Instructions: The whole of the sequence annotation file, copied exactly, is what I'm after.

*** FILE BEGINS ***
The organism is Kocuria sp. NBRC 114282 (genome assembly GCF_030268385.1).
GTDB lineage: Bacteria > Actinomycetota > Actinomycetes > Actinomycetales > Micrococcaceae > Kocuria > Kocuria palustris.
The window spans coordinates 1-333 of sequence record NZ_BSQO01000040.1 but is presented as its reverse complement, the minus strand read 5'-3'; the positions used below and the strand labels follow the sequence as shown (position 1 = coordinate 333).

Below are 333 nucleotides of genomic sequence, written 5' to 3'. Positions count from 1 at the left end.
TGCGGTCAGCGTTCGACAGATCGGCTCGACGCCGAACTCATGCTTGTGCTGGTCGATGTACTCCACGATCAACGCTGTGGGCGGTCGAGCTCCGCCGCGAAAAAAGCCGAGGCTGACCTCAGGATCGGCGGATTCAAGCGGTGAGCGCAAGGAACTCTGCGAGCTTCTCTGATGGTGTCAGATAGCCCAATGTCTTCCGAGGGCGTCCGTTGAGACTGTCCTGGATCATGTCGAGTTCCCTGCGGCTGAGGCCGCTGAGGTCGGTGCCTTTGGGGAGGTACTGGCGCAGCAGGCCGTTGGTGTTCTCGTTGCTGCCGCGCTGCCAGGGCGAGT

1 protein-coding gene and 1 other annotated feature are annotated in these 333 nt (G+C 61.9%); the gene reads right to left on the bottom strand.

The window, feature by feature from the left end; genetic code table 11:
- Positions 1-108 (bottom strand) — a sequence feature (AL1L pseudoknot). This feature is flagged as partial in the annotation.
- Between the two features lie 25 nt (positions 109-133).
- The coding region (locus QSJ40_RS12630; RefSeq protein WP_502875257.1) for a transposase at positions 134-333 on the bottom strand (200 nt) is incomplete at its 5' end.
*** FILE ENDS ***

The organism is Kocuria sp. NBRC 114282 (genome assembly GCF_030268385.1).
GTDB lineage: Bacteria > Actinomycetota > Actinomycetes > Actinomycetales > Micrococcaceae > Kocuria > Kocuria palustris.
The window spans coordinates 1-333 of sequence record NZ_BSQO01000040.1 but is presented as its reverse complement, the minus strand read 5'-3'; the positions used below and the strand labels follow the sequence as shown (position 1 = coordinate 333).

Below are 333 nucleotides of genomic sequence, written 5' to 3'. Positions count from 1 at the left end.
TGCGGTCAGCGTTCGACAGATCGGCTCGACGCCGAACTCATGCTTGTGCTGGTCGATGTACTCCACGATCAACGCTGTGGGCGGTCGAGCTCCGCCGCGAAAAAAGCCGAGGCTGACCTCAGGATCGGCGGATTCAAGCGGTGAGCGCAAGGAACTCTGCGAGCTTCTCTGATGGTGTCAGATAGCCCAATGTCTTCCGAGGGCGTCCGTTGAGACTGTCCTGGATCATGTCGAGTTCCCTGCGGCTGAGGCCGCTGAGGTCGGTGCCTTTGGGGAGGTACTGGCGCAGCAGGCCGTTGGTGTTCTCGTTGCTGCCGCGCTGCCAGGGCGAGT

1 protein-coding gene and 1 other annotated feature are annotated in these 333 nt (G+C 61.9%); the gene reads right to left on the bottom strand.

The window, feature by feature from the left end; genetic code table 11:
- Positions 1-108 (bottom strand) — a sequence feature (AL1L pseudoknot). This feature is flagged as partial in the annotation.
- Between the two features lie 25 nt (positions 109-133).
- The coding region (locus QSJ40_RS12630; RefSeq protein WP_502875257.1) for a transposase at positions 134-333 on the bottom strand (200 nt) is incomplete at its 5' end.